LEARNATHON

III

Competition for grade 6 to 10 students! Learn, solve tests and earn prizes!

Learn more### Theory:

Length is the distance between one end and the other desired end. In general, it is the measurement of distance. For example, to find the height of a man, the distance between his head and toe should be measured.

**Units of length**

The SI unit of length is \(metre\) (\(m\)). This unit is used to measure the length of cloth material, the height of a building, or the lamp post.

For measuring

**very small lengths**like the tip of a pencil or the length of a pen, the units of a \(millimetre\) (\(mm\)) and \(centimetre\) (\(cm\)) are used, respectively.For measuring

**larger distances**, such as the distance between two cities or countries, a larger unit of length called \(kilometre\) (\(km\)) is used.Have you ever wondered how sailors calculate the distance at sea?

Sailors use the term called 'nautical miles' to measure the distance at sea.

\(1\) \(mile\) \(=\) \(1.6\) \(kilometres\) (in land)

\(1\) \(nautical\ mile\) \(=\) \(1.852\) \(kilometres\) (at sea)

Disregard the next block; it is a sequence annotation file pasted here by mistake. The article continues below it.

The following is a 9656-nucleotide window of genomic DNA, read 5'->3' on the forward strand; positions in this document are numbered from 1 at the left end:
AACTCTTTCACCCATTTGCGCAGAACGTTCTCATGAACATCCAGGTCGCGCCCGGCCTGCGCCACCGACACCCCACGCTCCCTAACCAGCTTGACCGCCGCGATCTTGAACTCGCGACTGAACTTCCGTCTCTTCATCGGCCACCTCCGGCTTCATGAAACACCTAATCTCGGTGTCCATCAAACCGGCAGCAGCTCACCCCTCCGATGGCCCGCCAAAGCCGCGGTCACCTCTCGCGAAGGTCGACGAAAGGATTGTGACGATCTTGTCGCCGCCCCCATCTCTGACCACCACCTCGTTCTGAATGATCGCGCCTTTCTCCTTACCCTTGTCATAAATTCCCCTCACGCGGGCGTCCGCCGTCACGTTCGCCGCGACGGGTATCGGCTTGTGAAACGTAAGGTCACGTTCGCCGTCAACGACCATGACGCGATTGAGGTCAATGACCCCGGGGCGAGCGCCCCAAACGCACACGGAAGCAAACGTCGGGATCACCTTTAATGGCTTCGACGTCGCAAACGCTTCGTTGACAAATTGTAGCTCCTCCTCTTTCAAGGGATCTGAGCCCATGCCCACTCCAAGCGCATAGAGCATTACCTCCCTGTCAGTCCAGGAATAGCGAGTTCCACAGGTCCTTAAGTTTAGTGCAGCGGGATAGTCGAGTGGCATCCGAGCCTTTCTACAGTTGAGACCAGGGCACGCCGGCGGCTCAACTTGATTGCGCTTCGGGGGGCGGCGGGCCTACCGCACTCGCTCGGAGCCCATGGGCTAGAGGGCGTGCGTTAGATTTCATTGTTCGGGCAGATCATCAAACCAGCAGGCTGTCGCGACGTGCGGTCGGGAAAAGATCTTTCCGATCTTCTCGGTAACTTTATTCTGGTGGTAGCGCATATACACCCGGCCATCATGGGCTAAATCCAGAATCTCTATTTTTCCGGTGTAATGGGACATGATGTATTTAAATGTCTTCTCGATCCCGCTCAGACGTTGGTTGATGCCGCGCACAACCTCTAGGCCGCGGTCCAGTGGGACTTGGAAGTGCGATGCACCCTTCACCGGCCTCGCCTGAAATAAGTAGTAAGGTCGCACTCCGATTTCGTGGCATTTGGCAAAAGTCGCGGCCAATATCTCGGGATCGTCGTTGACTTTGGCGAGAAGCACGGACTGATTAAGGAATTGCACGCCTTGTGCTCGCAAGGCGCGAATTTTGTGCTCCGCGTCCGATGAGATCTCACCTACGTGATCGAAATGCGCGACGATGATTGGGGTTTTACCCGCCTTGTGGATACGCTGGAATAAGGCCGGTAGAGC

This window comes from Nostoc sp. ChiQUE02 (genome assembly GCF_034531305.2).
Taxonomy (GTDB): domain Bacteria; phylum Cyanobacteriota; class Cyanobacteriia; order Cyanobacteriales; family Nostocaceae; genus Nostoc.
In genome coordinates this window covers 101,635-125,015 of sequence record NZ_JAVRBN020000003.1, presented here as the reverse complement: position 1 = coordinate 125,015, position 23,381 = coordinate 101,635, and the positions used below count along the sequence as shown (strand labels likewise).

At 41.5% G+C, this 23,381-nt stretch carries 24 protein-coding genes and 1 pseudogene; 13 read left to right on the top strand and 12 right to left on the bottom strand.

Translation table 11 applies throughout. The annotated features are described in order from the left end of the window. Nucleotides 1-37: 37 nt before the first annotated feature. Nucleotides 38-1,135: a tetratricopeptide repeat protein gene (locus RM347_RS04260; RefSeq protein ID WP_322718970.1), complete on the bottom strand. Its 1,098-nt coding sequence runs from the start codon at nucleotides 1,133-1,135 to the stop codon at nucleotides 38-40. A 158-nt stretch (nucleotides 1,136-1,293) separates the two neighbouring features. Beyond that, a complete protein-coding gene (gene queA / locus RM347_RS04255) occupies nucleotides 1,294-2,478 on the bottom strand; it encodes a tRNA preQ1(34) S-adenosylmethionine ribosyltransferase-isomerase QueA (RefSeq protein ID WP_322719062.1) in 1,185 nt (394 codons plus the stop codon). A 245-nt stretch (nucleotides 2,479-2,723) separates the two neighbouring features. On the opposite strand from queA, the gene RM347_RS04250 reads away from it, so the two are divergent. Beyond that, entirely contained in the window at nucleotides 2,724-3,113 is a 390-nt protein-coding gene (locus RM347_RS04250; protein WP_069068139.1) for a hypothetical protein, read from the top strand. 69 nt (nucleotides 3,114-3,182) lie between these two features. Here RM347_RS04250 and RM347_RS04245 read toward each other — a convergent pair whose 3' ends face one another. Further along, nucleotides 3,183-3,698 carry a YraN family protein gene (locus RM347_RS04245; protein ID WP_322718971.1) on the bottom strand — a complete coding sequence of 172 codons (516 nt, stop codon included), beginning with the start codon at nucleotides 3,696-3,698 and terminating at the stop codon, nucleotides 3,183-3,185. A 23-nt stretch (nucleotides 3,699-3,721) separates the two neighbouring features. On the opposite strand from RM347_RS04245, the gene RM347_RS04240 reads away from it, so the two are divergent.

Now we know to calculate the distance at sea, but what about measuring huge distances between celestial bodies in space?

A term called 'light year' is used to measure the distance between celestial bodies.

A light year is defined as the total distance travelled by light in one year.

The speed of light is about \(300,000\) \(km\ per\ second\). So, the distance covered by the light travelling at a speed of \(300,000\) \(km\ per\ second\) in a year gives one light year.

$\mathit{Speed}\phantom{\rule{0.147em}{0ex}}\mathit{of}\phantom{\rule{0.147em}{0ex}}\mathit{light}=3\times {10}^{5}\phantom{\rule{0.147em}{0ex}}\mathit{km}/\mathit{sec}$

**Calculation of one light year**

To calculate one light-year, multiply the total number of days in a year, hours, minutes and seconds in a day. The product of this value should be multiplied by the speed of light (in seconds).

$\mathit{Time}=365\times 24\times 60\times 60=3.154\times {10}^{7}\mathit{seconds}$

$\begin{array}{l}\mathit{Light}\phantom{\rule{0.147em}{0ex}}\mathit{year}=\mathit{Speed}\phantom{\rule{0.147em}{0ex}}\mathit{of}\phantom{\rule{0.147em}{0ex}}\mathit{light}\times \mathit{Time}\\ \\ =\left(3\times {10}^{5}\right)\times \left(3.154\times {10}^{7}\right)\end{array}$

$1\phantom{\rule{0.147em}{0ex}}\mathit{light}\phantom{\rule{0.147em}{0ex}}\mathit{year}=9.4607305\times {10}^{12}\phantom{\rule{0.147em}{0ex}}\mathit{kilometres}$

Astronomical units and Parsec are the other units of distance used in space.

Reference:

Free image from, https://freesvg.org/height-measurement

https://cdn.pixabay.com/photo/2012/02/29/15/43/empire-state-building-19109_1280.jpg

https://cdn.pixabay.com/photo/2018/11/07/23/08/sailing-3801448_1280.jpg